The problem, of course, is that in the current context of never-ending Indigenous consultations, environmental assessments, and regulatory permitting, virtually no one thinks that these types of major, emissions-reducing projects are credible in the short term, or possibly even ever. It’s important to recognize that the obstacle here isn’t a technological one. Instead it reflects the cumulative consequences of our own political and policy choices. 

We’ve so wrapped ourselves up in a labyrinth of bureaucratic red tape that we’re unable to pursue public or private investments that could make meaningful contributions to our climate goals. One of the perverse outcomes is that it will invariably force governments and companies to accept far more costly yet still more achievable emission abatement options. 

The key, then, is that, as Dourado argued in a recent testimony to a U.S. congressional committee on net-zero emissions, “We must make it easier to build.” We must come to see climate change as a problem of scarcity rather than abundance. 

Policymakers must in turn make it far easier to build public infrastructure, invest in private capital (including industrial plants or new forms of energy or lithium mining projects), or carry out research and development that can contribute to the goal of decarbonization. We must, in other words, reject decadence and paralysis in favour of development and progress.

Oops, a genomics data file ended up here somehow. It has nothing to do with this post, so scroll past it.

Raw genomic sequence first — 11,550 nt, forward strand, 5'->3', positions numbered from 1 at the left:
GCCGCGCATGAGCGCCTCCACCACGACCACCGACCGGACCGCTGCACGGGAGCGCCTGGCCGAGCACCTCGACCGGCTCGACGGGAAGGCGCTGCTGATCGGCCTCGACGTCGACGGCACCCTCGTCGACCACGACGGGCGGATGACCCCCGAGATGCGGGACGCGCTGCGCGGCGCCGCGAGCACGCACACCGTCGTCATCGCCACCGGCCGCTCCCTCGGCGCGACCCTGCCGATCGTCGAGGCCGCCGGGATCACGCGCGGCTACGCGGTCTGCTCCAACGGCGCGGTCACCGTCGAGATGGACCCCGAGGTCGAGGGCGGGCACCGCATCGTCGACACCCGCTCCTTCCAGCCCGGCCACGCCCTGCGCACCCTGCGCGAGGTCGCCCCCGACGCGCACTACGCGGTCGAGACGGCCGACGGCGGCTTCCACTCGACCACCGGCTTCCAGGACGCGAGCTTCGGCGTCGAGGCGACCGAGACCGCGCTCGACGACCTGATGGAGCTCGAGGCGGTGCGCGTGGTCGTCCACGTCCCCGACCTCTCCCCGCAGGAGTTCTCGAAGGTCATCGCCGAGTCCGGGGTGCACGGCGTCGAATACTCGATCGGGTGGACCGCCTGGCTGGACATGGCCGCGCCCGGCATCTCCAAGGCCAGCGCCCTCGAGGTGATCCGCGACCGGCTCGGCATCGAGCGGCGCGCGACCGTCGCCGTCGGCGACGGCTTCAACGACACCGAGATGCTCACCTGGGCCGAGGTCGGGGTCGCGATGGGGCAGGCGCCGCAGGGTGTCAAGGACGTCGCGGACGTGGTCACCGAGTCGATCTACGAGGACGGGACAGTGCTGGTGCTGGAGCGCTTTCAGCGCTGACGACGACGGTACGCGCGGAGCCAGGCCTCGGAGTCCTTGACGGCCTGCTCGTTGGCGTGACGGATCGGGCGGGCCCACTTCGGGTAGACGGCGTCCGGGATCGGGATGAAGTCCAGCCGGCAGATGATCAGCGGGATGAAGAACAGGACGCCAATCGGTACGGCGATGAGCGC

Which brings us back to the ongoing COP26 conference. Bill Gates, who first attended the 2010 Paris climate talks, has since said that he was struck by how they never talked about innovation. Early signs suggest that this hasn’t changed enough more than a decade later. 

For the roughly 20,000 attendees, there’s still a preference for what Gates has called the “easy” over the “hard” among most international policymakers, and a self-righteous vision of climate action among activists that view welfare losses as a sign of earnest commitment. 

They’re both wrong. The race to net-zero emissions will only be won through innovation, technology, and progress. And that will in turn require a combination of faith, vision, and a plan.